Antibiotics and Vitamin C Could Kill Cancer Cells

Hester Hill Schnipper, LICSW, OSW-C Program Manager, Oncology Social Work

JUNE 30, 2017

This is a tantalizing report from the UK. A single study has suggested that an antibiotic, followed by large doses of Vitamin C, killed many cancer cells without the side effects and risks of chemotherapy. Before we all celebrate, however, remember the many caveats: this is a single study; it was done solely in the lab without any testing on animals, let alone humans; there is no support beyond optimism that there really will be no side effects (remember that this approach has not been tested on humans) and that the benefits might last.

Here is the good news: this is surely proof that scientists are continuing to think creatively and work hard and test all kinds of anti-cancer approaches. And wouldn't it be nice if this holds up with further testing

From NHS Choices comes this report:

Antibiotics and vitamin C could kill cancer cells

Researchers targeted the 'powerhouse' of the cancer cells

"Vitamin C and antibiotics could be up to 100 times more effective than drugs at killing cancer cells – without the side effects," reports the Mail Online. The news comes from the results of a study that found a new two-pronged approach using the antibiotic doxycycline followed by vitamin C could kill cancer cells. Doxycycline killed many cancer cells, but others became resistant. The resistant cells were then destroyed by vitamin C.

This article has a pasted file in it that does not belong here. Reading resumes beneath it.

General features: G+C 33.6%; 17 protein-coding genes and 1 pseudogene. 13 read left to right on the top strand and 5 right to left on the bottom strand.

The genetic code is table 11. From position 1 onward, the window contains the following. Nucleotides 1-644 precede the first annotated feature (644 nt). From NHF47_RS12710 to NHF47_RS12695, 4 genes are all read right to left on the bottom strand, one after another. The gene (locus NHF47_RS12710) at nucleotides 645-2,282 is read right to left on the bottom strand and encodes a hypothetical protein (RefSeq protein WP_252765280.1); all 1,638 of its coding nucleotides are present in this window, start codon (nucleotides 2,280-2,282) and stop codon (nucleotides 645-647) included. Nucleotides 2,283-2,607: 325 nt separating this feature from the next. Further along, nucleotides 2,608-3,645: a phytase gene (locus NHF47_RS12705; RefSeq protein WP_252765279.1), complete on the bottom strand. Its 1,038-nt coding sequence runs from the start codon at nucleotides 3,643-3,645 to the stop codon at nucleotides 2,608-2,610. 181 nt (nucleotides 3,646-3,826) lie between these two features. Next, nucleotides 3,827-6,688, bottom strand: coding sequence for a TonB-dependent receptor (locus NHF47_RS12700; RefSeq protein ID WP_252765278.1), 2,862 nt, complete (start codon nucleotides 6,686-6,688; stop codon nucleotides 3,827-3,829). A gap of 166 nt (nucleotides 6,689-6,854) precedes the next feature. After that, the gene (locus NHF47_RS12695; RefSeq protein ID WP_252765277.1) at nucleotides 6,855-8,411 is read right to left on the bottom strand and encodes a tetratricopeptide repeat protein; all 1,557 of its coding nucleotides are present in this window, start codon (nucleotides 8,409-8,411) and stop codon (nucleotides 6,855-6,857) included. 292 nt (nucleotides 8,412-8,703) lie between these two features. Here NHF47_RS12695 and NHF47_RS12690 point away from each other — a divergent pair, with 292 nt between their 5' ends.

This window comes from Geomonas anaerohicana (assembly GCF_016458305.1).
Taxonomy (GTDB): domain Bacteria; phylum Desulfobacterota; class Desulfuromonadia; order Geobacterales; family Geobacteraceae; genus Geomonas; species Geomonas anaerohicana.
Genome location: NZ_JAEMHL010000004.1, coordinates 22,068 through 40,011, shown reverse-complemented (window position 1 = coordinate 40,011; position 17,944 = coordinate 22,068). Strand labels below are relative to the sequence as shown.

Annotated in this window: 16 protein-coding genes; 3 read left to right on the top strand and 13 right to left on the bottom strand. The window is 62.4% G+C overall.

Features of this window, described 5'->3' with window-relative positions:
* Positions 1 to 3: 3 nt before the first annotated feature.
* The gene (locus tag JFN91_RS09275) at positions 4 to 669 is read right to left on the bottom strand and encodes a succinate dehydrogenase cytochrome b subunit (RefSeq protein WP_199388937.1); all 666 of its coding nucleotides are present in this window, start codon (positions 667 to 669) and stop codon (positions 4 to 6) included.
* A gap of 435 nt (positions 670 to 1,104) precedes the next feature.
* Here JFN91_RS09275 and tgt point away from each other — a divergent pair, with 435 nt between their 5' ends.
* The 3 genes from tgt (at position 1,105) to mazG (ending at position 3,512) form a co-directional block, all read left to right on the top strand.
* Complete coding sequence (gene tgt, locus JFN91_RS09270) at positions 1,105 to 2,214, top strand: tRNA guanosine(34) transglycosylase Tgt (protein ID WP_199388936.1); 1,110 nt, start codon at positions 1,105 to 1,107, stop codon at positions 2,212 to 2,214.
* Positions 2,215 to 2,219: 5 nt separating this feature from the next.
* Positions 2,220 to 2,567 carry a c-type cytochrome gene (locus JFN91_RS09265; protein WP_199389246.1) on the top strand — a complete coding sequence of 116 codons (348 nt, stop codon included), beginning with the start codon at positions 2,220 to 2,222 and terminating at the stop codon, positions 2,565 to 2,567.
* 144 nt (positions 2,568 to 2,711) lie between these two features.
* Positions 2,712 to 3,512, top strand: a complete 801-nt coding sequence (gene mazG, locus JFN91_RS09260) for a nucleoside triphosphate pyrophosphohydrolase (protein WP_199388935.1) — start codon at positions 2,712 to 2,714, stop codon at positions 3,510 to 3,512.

While this is encouraging news, it needs to be put into context. The experiments all took place in the laboratory. Researchers used human breast cancer stem cells, but didn't perform any studies on animals or humans. This means we don't know how successful this strategy could be – and the Mail's claim there would be no side effects is unsupported. Though both doxycycline and vitamin C are safe to use in humans, more research is needed to find out how they interact with other cancer treatments and therapies before this can be recommended as a new approach to treating cancer.

Above content provided by Beth Israel Deaconess Medical Center. For advice about your medical care, consult your doctor.
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